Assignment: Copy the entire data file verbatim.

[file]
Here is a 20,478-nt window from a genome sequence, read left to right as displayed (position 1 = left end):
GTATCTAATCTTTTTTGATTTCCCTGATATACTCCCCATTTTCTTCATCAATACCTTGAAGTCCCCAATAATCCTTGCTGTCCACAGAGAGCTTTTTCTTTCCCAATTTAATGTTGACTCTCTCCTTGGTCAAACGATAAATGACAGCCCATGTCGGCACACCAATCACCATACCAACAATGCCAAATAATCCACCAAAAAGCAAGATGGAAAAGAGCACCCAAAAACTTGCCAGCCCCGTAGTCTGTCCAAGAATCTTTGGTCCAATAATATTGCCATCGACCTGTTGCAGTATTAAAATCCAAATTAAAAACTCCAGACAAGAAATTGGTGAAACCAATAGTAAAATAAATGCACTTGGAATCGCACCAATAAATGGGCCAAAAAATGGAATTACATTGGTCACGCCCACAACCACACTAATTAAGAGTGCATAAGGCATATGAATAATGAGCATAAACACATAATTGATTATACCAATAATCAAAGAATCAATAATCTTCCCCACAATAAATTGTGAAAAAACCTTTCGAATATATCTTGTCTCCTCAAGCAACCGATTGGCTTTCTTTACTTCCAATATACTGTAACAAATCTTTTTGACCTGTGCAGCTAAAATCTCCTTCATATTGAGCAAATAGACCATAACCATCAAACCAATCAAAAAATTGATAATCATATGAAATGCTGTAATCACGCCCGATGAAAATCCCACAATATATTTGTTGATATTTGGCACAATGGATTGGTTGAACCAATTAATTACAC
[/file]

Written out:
Here is a 20,478-nt window from a genome sequence, read left to right as displayed (position 1 = left end):
GTATCTAATCTTTTTTGATTTCCCTGATATACTCCCCATTTTCTTCATCAATACCTTGAAGTCCCCAATAATCCTTGCTGTCCACAGAGAGCTTTTTCTTTCCCAATTTAATGTTGACTCTCTCCTTGGTCAAACGATAAATGACAGCCCATGTCGGCACACCAATCACCATACCAACAATGCCAAATAATCCACCAAAAAGCAAGATGGAAAAGAGCACCCAAAAACTTGCCAGCCCCGTAGTCTGTCCAAGAATCTTTGGTCCAATAATATTGCCATCGACCTGTTGCAGTATTAAAATCCAAATTAAAAACTCCAGACAAGAAATTGGTGAAACCAATAGTAAAATAAATGCACTTGGAATCGCACCAATAAATGGGCCAAAAAATGGAATTACATTGGTCACGCCCACAACCACACTAATTAAGAGTGCATAAGGCATATGAATAATGAGCATAAACACATAATTGATTATACCAATAATCAAAGAATCAATAATCTTCCCCACAATAAATTGTGAAAAAACCTTTCGAATATATCTTGTCTCCTCAAGCAACCGATTGGCTTTCTTTACTTCCAATATACTGTAACAAATCTTTTTGACCTGTGCAGCTAAAATCTCCTTCATATTGAGCAAATAGACCATAACCATCAAACCAATCAAAAAATTGATAATCATATGAAATGCTGTAATCACGCCCGATGAAAATCCCACAATATATTTGTTGATATTTGGCACAATGGATTGGTTGAACCAATTAATTACAC